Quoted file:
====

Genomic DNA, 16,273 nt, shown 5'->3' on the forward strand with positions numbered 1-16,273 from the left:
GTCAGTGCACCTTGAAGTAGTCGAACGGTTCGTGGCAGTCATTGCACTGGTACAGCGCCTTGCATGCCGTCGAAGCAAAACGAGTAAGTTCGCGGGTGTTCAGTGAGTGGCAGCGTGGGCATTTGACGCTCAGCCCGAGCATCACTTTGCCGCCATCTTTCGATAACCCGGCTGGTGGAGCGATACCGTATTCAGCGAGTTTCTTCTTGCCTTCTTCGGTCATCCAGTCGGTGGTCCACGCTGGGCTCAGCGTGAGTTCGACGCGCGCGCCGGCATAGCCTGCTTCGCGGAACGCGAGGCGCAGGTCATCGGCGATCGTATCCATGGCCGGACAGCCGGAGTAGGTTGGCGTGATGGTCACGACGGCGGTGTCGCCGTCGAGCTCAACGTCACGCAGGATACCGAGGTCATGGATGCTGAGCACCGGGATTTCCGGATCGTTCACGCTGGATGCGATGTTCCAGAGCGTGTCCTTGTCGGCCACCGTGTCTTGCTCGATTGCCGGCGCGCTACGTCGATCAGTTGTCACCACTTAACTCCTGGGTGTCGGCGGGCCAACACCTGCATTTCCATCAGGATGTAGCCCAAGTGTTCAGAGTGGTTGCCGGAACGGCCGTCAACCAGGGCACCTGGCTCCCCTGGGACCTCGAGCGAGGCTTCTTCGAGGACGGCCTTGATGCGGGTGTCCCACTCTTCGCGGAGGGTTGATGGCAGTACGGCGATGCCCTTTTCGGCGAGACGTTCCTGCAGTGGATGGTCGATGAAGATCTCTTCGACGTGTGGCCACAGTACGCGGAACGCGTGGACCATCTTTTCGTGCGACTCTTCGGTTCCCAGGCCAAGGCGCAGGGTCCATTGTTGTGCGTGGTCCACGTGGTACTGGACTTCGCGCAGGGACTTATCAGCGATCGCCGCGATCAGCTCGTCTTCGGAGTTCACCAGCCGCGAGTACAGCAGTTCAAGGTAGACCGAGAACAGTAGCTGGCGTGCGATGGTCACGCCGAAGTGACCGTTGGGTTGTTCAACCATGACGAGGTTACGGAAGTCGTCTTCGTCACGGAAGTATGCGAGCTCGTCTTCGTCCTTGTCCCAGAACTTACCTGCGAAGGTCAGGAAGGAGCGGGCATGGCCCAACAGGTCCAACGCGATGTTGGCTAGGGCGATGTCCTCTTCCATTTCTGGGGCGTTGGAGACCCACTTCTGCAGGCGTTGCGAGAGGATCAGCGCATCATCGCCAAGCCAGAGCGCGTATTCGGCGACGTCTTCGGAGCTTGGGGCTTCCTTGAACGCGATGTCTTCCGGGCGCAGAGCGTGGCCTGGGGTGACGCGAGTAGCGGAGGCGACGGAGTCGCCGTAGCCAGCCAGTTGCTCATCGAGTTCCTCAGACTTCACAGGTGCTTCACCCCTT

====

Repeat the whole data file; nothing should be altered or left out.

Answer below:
Genomic DNA, 16,273 nt, shown 5'->3' on the forward strand with positions numbered 1-16,273 from the left:
GTCAGTGCACCTTGAAGTAGTCGAACGGTTCGTGGCAGTCATTGCACTGGTACAGCGCCTTGCATGCCGTCGAAGCAAAACGAGTAAGTTCGCGGGTGTTCAGTGAGTGGCAGCGTGGGCATTTGACGCTCAGCCCGAGCATCACTTTGCCGCCATCTTTCGATAACCCGGCTGGTGGAGCGATACCGTATTCAGCGAGTTTCTTCTTGCCTTCTTCGGTCATCCAGTCGGTGGTCCACGCTGGGCTCAGCGTGAGTTCGACGCGCGCGCCGGCATAGCCTGCTTCGCGGAACGCGAGGCGCAGGTCATCGGCGATCGTATCCATGGCCGGACAGCCGGAGTAGGTTGGCGTGATGGTCACGACGGCGGTGTCGCCGTCGAGCTCAACGTCACGCAGGATACCGAGGTCATGGATGCTGAGCACCGGGATTTCCGGATCGTTCACGCTGGATGCGATGTTCCAGAGCGTGTCCTTGTCGGCCACCGTGTCTTGCTCGATTGCCGGCGCGCTACGTCGATCAGTTGTCACCACTTAACTCCTGGGTGTCGGCGGGCCAACACCTGCATTTCCATCAGGATGTAGCCCAAGTGTTCAGAGTGGTTGCCGGAACGGCCGTCAACCAGGGCACCTGGCTCCCCTGGGACCTCGAGCGAGGCTTCTTCGAGGACGGCCTTGATGCGGGTGTCCCACTCTTCGCGGAGGGTTGATGGCAGTACGGCGATGCCCTTTTCGGCGAGACGTTCCTGCAGTGGATGGTCGATGAAGATCTCTTCGACGTGTGGCCACAGTACGCGGAACGCGTGGACCATCTTTTCGTGCGACTCTTCGGTTCCCAGGCCAAGGCGCAGGGTCCATTGTTGTGCGTGGTCCACGTGGTACTGGACTTCGCGCAGGGACTTATCAGCGATCGCCGCGATCAGCTCGTCTTCGGAGTTCACCAGCCGCGAGTACAGCAGTTCAAGGTAGACCGAGAACAGTAGCTGGCGTGCGATGGTCACGCCGAAGTGACCGTTGGGTTGTTCAACCATGACGAGGTTACGGAAGTCGTCTTCGTCACGGAAGTATGCGAGCTCGTCTTCGTCCTTGTCCCAGAACTTACCTGCGAAGGTCAGGAAGGAGCGGGCATGGCCCAACAGGTCCAACGCGATGTTGGCTAGGGCGATGTCCTCTTCCATTTCTGGGGCGTTGGAGACCCACTTCTGCAGGCGTTGCGAGAGGATCAGCGCATCATCGCCAAGCCAGAGCGCGTATTCGGCGACGTCTTCGGAGCTTGGGGCTTCCTTGAACGCGATGTCTTCCGGGCGCAGAGCGTGGCCTGGGGTGACGCGAGTAGCGGAGGCGACGGAGTCGCCGTAGCCAGCCAGTTGCTCATCGAGTTCCTCAGACTTCACAGGTGCTTCACCCCTT